For months now I haven't felt like writing--it's as if my entire desire to write had left me. Despite this feeling I always knew I'd come back. I've always known that I'm not a one-book wonder. The call to return to writing has not been for writing children's books, much as I'd like it to be. I feel the need to complete the novel I started during NaNoWriMo last year (which is why I wasn't able to participate this year; I didn't want to start something new).
So, I knew that someone, something, somewhere would draw me back. Today it happened watching the movie, Starting Out in the Evening. This portrait of a once well respected literary writer is a movie every writer should see. It is so engrossing I felt I couldn't miss a moment (even though I needed to go to the bathroom for most of the movie). Frank Langella is devastating in a subtly nuanced performance. I've liked him since the first time I saw him with Carrie Snodgrass in Diary of a Mad Housewife. He's so handsome! Even though he's much older now he still has that magnetism. Lily Taylor as his daughter and Lauren Ambrose as the young woman who reawakens his desire are also both top notch.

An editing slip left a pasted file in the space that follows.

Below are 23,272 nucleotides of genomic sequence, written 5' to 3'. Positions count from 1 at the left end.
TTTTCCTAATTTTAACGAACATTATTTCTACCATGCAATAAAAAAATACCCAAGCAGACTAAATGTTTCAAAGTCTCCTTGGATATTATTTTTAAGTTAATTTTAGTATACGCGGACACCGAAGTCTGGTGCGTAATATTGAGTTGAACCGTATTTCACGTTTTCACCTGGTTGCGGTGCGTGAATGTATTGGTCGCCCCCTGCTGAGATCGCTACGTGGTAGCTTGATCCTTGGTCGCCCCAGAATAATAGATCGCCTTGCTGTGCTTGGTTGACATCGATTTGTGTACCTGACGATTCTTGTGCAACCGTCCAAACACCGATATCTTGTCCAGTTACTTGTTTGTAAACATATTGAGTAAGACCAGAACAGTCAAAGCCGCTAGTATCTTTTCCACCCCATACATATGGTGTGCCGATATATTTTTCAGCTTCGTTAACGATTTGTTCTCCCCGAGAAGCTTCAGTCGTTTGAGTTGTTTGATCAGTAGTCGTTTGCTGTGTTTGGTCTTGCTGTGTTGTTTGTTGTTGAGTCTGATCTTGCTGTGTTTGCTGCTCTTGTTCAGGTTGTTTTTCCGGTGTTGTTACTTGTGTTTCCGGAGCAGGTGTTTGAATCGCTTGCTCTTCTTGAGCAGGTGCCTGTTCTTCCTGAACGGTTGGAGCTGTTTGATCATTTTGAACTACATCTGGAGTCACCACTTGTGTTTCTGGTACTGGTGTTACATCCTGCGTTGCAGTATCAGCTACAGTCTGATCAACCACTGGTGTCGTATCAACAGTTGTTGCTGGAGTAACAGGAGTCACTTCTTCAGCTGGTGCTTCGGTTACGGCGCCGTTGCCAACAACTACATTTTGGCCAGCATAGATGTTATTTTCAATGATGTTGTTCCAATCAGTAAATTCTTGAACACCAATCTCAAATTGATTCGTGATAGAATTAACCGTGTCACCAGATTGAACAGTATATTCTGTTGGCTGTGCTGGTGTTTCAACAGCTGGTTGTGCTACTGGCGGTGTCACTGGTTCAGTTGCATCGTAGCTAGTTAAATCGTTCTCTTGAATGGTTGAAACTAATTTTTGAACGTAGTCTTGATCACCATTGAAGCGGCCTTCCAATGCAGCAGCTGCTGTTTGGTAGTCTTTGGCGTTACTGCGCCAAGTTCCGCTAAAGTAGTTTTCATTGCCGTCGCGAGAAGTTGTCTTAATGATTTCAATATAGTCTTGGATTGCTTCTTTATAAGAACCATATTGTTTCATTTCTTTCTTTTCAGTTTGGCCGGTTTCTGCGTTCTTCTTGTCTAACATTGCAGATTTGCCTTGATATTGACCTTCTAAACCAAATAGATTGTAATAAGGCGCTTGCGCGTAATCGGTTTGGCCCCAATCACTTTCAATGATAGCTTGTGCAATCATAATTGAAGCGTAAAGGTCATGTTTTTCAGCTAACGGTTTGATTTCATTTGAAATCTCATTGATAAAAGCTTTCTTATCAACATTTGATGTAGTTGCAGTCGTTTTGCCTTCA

Something about Langella's character, Leonard Schiller, and his need to write even when the results are unfruitful (he's spent the last 10 years on his latest novel only to finally admit that his characters aren't going anywhere) has aroused in me the desire to write again. (Go figure!) I must say it is a relief; a writer who is not writing is a sorrowful thing. Two of my favorite scenes are the very beginning and the very end when Schiller is sitting at the typewriter, thinking, looking at the paper with a burning gaze, and then...he starts to type. Every writer has sat like that--thinking and typing, typing and thinking some more. I miss the excitement of having the words say exactly what you envisioned, evoking just the right emotions.
I want to be doing that again. So I went to Barnes & Noble for some more inspiration and found a new book by Walter Mosely entitled, This Year Your Write Your Novel. As the title suggests, Mr. Mosely offers up technique, tips, and advice for completing your novel in one year. I'll write my impression of it when I've finished.
In the meantime, it's good to be back!